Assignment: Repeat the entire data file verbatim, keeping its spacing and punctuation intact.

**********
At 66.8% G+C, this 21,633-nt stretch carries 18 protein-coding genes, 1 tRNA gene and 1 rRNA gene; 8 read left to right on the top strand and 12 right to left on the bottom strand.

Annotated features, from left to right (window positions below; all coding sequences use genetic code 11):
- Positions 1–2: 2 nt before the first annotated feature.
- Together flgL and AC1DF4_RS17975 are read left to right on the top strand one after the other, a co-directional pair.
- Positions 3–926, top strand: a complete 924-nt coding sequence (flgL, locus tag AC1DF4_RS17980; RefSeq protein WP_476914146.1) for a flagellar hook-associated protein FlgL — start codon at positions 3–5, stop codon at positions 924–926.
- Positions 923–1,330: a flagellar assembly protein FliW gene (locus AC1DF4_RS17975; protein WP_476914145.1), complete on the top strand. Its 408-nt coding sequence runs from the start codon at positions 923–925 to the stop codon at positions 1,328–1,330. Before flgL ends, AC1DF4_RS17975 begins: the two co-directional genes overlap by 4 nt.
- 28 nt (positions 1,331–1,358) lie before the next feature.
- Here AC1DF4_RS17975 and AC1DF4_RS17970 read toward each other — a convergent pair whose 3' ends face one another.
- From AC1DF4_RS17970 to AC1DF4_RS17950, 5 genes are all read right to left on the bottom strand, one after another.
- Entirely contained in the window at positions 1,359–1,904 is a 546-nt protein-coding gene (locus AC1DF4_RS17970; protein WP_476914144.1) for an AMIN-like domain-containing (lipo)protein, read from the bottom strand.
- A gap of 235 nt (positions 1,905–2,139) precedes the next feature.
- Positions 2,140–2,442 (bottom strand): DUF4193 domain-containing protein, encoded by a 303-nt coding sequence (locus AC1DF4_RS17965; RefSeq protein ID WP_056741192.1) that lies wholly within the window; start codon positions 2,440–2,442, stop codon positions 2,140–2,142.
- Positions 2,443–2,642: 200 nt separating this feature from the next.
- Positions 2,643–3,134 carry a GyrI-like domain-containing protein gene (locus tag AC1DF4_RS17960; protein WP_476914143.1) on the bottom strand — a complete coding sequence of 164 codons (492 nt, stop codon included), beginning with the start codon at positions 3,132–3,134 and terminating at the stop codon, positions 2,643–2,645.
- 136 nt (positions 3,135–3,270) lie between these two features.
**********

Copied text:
At 66.8% G+C, this 21,633-nt stretch carries 18 protein-coding genes, 1 tRNA gene and 1 rRNA gene; 8 read left to right on the top strand and 12 right to left on the bottom strand.

Annotated features, from left to right (window positions below; all coding sequences use genetic code 11):
- Positions 1–2: 2 nt before the first annotated feature.
- Together flgL and AC1DF4_RS17975 are read left to right on the top strand one after the other, a co-directional pair.
- Positions 3–926, top strand: a complete 924-nt coding sequence (flgL, locus tag AC1DF4_RS17980; RefSeq protein WP_476914146.1) for a flagellar hook-associated protein FlgL — start codon at positions 3–5, stop codon at positions 924–926.
- Positions 923–1,330: a flagellar assembly protein FliW gene (locus AC1DF4_RS17975; protein WP_476914145.1), complete on the top strand. Its 408-nt coding sequence runs from the start codon at positions 923–925 to the stop codon at positions 1,328–1,330. Before flgL ends, AC1DF4_RS17975 begins: the two co-directional genes overlap by 4 nt.
- 28 nt (positions 1,331–1,358) lie before the next feature.
- Here AC1DF4_RS17975 and AC1DF4_RS17970 read toward each other — a convergent pair whose 3' ends face one another.
- From AC1DF4_RS17970 to AC1DF4_RS17950, 5 genes are all read right to left on the bottom strand, one after another.
- Entirely contained in the window at positions 1,359–1,904 is a 546-nt protein-coding gene (locus AC1DF4_RS17970; protein WP_476914144.1) for an AMIN-like domain-containing (lipo)protein, read from the bottom strand.
- A gap of 235 nt (positions 1,905–2,139) precedes the next feature.
- Positions 2,140–2,442 (bottom strand): DUF4193 domain-containing protein, encoded by a 303-nt coding sequence (locus AC1DF4_RS17965; RefSeq protein ID WP_056741192.1) that lies wholly within the window; start codon positions 2,440–2,442, stop codon positions 2,140–2,142.
- Positions 2,443–2,642: 200 nt separating this feature from the next.
- Positions 2,643–3,134 carry a GyrI-like domain-containing protein gene (locus tag AC1DF4_RS17960; protein WP_476914143.1) on the bottom strand — a complete coding sequence of 164 codons (492 nt, stop codon included), beginning with the start codon at positions 3,132–3,134 and terminating at the stop codon, positions 2,643–2,645.
- 136 nt (positions 3,135–3,270) lie between these two features.